The Long Game

This is going to be a long, difficult few (I hope) years. If, like me, you are committed to human rights, equality, compassion, scientific advancement, and social healing, we need to take very, very good care of our bodies, minds, and spirits if we are to persevere.

There are many articles on activism burnout, activist self-care, and internet induced trauma or stress. I’ve included some links at the bottom*. However,  I have a few of my own nuggets to offer.

*More good articles keep coming out, so I’m going to be updating this periodically.

Mental Health Care
For many of us, current events are seriously triggering. They may bring up traumatic events from our past or just scare the bejeezus out of us, affecting our physical and mental health. Either way, this creates a lot of strain on the psyche. If you’re feeling extra stressed out, or being extra grouchy to your loved ones, consider finding a therapist.

Therapy doesn’t have to be expensive, but it does take time and commitment. Good therapists are worth the cost, but they also often supervise people who are fulfilling their hours for licensing. The soon-to-be-licensees charge far less than fully licensed therapists, and are usually compassionate, highly competent people.  Google stuff like “sliding scale therapy my area” and see what comes up. Or, ask your friends for referrals. If your bestie sees a full price therapist he or she loves, said therapist may have people he or she supervises and recommends. If you’ve never had therapy, it can seem daunting. But trust your gut, and audition those shrinks until you find one you feel safe and comfortable with.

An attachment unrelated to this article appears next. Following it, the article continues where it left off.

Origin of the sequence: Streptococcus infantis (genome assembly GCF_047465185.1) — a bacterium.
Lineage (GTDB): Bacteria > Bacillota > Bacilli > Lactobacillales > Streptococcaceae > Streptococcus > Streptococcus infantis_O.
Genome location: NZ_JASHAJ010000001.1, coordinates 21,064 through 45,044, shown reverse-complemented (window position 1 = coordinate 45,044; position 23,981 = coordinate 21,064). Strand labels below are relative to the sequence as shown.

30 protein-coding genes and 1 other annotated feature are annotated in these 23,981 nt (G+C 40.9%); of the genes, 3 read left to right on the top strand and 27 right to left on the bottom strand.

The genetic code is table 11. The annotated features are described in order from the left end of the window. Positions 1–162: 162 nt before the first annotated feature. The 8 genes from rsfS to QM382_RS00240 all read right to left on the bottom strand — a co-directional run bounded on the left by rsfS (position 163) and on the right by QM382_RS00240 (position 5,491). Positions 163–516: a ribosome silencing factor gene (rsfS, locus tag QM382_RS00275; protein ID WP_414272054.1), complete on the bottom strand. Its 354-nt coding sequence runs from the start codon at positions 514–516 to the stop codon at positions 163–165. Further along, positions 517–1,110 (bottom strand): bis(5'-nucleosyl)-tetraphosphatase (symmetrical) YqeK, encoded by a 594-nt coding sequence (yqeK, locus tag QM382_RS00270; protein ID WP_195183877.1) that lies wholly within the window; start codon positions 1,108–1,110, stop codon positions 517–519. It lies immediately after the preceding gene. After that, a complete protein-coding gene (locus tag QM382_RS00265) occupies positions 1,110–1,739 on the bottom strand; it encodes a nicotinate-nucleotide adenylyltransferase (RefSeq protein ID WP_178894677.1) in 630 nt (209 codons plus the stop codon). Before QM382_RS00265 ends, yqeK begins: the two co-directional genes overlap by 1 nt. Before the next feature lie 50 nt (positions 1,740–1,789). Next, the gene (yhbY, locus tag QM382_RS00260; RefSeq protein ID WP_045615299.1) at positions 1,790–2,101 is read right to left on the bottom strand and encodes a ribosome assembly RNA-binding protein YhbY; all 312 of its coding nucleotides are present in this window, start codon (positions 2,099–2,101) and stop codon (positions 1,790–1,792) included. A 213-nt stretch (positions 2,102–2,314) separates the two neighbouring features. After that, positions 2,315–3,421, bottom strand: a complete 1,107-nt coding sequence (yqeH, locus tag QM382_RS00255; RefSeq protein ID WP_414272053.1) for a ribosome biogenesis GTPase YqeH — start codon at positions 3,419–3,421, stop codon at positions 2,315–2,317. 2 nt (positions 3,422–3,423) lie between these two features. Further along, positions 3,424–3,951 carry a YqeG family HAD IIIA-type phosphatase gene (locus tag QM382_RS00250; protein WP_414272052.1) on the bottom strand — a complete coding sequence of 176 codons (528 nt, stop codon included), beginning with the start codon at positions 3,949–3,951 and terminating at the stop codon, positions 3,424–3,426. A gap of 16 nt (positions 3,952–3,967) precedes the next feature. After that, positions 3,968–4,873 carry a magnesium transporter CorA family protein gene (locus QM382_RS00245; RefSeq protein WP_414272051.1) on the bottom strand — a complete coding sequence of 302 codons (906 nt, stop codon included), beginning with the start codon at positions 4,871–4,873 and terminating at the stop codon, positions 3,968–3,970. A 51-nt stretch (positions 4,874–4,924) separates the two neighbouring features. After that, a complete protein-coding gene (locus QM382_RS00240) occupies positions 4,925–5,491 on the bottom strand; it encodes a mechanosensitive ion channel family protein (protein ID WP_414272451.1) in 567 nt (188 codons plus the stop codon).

If you already have a therapist, great! Still feeling extra wiggy? You might consider a talk therapy group. They are supervised by a licensed therapist and have different dynamics than individual therapy. It might be your cup of tea. I find a combination of both works best – I see my individual therapist twice a month and attend group therapy weekly. If I’m having a rough time, I increase the frequency of the individual therapy.

In times of stress, the line between body and mind (which isn’t really there in the first place) becomes blurred. Our stress affects our body. Our tired bodies increase our stress. I’ll warrant you already know to eat, move, and rest. But a relaxed body can only do so much under a constant barrage of psychological pressure. Which leads me to,

Mental Hygiene in the Internet Age
Yes, you’ve read lots of listcicles about how not to explode your brain on the internet. Many of them are quite good. I’d like to talk a bit about what goes on in your body and mind when you get too wrapped up in the conversations and clickbait.

When people get really stressed out or traumatized, they can experience dissociation. This is a sense of being outside one’s body, or detached from an overwhelming emotion or experience.  When we experience this in proximity to another person, we may become aware that we are freaking out because we see some reflection of our reaction in the other. We may have some sense that our body isn’t functioning normally – we need to sit down, or our hands shake. But when it happens on the internet, we may not notice the physical symptoms. You know how sometimes you get so wrapped up in whatever you’re doing on your computer that you forget to stretch, or pee, or eat? It’s like that, but with feelings. We may not notice that we’re experiencing and acting on strong emotions until later.